• Acceptances: 0
  • Publications: 0
  • Shortlist: 0

Yep, just one submission, but it’s a story I’ve been working on and revising for–I shit you not–seven years. So getting it to the point where it’s ready for submission felt like a victory. Still time in March for me to send a few more submissions and hit my numbers toward the goal of 100 submissions.

The Blog

Three blog posts last week.

3/18/19: Weeks of Writing: 2/25/19 to 3/17/19

Catching up on the weeks I missed.

3/20/19: Why I’m Not Writing: Procrastination

This post deals with the ever-present bane of deadlines and finished manuscripts: procrastination.

3/22/19: Submission Top Ten: Longest Waits

In this post I took a look at the longest I’ve had to wait for a response to a submission and how it turned out.

Goals

Broken record time: continue with revisions to Late Risers and send out more short stories.

Very Short Stories

Had a pretty good crop of microfiction last week. Here are the top three, in my humble opinion.

March 20th – Prompt: Pseudonym

He does his job under a pseudonym. Sometimes he goes by cancer, or stroke, or heart attack; other times he’s car accident, killed in action, or simply victim. No matter what he calls himself today, his true name is writ large and bold across each of our frail bodies.

March 21st – Prompt: Magnify

A demon walked into Lucifer’s office with an idea.
“I’ve invented a way to magnify human evil so it’s easier for them to be terrible to each other,” the demon said.
“Wonderful! What’s it called?”
“That’s the best part. It sounds harmless. I call it ‘social media.'”

March 23rd – Prompt: Assassins (theme not word)

He began his career with a gun. When it got too easy, he used a knife. After that, he just strangled his hits, and we thought we’d seen the pinnacle of the hitman’s art. Then they found Jimmy Moretti, eyes wide, mouth open, not a mark on him, literally scared to death.


How was your writing week? Tell me about it in the comments.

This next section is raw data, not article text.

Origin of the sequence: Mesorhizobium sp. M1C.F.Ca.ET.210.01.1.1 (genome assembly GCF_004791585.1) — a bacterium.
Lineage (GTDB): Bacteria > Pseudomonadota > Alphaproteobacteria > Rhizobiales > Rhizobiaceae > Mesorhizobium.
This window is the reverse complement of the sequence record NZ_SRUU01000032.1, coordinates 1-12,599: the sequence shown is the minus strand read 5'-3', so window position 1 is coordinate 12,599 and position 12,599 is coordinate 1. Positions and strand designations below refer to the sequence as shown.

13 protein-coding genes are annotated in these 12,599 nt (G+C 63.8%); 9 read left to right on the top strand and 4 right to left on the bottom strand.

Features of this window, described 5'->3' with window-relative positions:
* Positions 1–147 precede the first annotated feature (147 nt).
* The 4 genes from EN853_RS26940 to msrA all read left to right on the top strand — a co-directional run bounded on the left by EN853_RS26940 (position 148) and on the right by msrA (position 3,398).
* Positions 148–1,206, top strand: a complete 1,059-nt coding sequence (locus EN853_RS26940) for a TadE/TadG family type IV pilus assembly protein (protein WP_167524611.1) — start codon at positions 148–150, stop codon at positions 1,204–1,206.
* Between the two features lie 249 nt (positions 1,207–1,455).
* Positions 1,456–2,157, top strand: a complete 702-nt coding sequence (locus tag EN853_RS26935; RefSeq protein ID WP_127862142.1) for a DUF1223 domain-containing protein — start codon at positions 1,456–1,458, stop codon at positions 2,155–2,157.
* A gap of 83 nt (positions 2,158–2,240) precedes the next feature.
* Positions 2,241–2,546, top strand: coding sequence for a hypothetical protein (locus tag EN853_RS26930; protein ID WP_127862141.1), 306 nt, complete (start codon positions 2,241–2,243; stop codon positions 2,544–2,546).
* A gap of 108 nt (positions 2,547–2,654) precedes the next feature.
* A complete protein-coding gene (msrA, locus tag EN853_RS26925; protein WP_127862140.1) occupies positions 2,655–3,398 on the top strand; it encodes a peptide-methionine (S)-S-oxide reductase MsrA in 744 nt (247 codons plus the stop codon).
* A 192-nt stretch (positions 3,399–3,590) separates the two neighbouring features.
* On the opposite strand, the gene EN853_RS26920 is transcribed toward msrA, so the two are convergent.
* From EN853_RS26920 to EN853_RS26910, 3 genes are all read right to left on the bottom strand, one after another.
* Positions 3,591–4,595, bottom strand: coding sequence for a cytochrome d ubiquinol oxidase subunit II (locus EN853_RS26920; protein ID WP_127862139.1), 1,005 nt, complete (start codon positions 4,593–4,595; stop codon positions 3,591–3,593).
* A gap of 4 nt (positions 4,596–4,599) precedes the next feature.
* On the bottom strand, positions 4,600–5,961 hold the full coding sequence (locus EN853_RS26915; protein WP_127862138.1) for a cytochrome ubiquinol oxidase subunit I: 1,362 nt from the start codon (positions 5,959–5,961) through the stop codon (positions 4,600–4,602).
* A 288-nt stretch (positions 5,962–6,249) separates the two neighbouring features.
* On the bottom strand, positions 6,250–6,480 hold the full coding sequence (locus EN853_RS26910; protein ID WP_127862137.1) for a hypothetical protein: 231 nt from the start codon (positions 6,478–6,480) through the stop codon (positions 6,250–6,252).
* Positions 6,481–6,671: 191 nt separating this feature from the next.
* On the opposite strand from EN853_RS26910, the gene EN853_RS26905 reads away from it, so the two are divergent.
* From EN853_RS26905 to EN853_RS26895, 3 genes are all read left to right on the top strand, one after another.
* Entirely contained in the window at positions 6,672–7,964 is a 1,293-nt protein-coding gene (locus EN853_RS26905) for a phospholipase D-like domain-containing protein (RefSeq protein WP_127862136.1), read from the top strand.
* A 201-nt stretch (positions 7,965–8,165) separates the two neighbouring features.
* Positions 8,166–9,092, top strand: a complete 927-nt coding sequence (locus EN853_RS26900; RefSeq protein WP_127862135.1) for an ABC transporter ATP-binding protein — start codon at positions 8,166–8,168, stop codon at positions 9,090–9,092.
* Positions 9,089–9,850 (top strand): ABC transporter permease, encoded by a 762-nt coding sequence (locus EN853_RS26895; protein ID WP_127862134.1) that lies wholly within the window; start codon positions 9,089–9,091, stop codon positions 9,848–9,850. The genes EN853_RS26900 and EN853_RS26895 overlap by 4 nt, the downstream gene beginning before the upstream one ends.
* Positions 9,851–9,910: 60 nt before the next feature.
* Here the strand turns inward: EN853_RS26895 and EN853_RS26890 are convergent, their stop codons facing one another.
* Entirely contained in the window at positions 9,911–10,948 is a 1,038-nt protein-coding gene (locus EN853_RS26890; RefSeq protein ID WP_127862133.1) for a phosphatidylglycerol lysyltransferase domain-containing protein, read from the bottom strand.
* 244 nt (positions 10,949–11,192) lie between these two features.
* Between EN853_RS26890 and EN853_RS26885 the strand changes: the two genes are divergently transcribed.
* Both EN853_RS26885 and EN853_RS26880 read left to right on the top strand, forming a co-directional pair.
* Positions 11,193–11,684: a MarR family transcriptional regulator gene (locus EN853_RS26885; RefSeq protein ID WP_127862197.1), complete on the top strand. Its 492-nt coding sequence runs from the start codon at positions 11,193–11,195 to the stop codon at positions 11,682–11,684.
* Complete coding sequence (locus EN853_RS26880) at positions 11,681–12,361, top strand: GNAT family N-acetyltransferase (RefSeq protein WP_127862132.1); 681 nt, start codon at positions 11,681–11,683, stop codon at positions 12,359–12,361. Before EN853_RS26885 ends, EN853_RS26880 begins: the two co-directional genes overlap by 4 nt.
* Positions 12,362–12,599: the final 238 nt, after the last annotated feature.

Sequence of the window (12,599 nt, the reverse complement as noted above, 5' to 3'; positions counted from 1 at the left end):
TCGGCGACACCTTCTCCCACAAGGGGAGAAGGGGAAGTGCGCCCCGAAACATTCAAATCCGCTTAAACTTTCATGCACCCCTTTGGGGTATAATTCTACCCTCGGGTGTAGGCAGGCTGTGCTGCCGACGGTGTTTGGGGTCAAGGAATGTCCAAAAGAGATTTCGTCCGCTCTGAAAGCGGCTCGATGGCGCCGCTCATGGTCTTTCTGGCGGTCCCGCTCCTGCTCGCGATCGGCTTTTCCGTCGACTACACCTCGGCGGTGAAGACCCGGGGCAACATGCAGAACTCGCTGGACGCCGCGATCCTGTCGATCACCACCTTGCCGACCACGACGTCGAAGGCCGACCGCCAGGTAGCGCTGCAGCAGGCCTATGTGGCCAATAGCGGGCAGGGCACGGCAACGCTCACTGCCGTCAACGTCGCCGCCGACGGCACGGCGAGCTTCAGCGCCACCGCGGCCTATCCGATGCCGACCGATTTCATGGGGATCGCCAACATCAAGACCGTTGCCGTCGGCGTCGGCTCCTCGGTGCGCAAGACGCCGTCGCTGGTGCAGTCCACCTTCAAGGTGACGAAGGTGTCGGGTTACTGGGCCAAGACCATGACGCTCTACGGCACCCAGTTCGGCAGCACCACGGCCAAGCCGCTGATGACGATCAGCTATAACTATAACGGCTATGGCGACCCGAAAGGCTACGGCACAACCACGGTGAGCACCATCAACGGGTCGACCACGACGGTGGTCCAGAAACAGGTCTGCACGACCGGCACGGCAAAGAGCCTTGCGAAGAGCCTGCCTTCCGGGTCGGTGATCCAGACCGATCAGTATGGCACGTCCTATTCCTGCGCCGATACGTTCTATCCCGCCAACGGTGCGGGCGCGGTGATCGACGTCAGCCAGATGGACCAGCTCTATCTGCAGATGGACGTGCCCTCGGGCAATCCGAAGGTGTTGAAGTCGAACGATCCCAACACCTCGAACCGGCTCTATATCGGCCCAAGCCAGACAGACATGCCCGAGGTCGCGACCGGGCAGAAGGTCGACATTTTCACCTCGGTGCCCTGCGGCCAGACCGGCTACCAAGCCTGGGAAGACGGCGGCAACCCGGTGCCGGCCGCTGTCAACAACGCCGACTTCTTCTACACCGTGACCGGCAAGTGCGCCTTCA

Weeks of Writing: 2/25/19 to 3/17/19

Well, as you can see, I fell a bit behind with these weekly updates, so I’m just gonna go ahead and get caught up all at once. 🙂

Words to Write By

The quote this week comes from science-fiction and fantasy novelist Fred Saberhagen

“I had immediate success in the sense that I sold something right off the bat. I thought it was going to be a piece of cake and it really wasn’t. I have drawers full of—or I did have—drawers full of rejection slips.”

–Fred Saberhagen

I think this an interesting quote about rejection because it highlights something important. Success does not (necessarily) put an end to rejection. Sure, it might change form, but rejection is still probably a part of a writer’s life despite all the accolades they may acquire. I’ve fallen prey to this misconception myself (on a vastly smaller scale than Fred Saberhagen, of course). When I made my first pro sale, I thought, “Okay, I’ve passed that hurdle. Things are gonna get easier now.” Well, four years and a couple hundred rejections later, I’m still waiting for it to get easier. I don’t mean to be a downer here, and things have gotten easier in the sense that I have more understanding of the process, the industry, and what to expect from it. I treasure my successes, try to revel in them, and most of all, let them serve as a buffer between me and the (still) inevitable rejections to come.

The Novel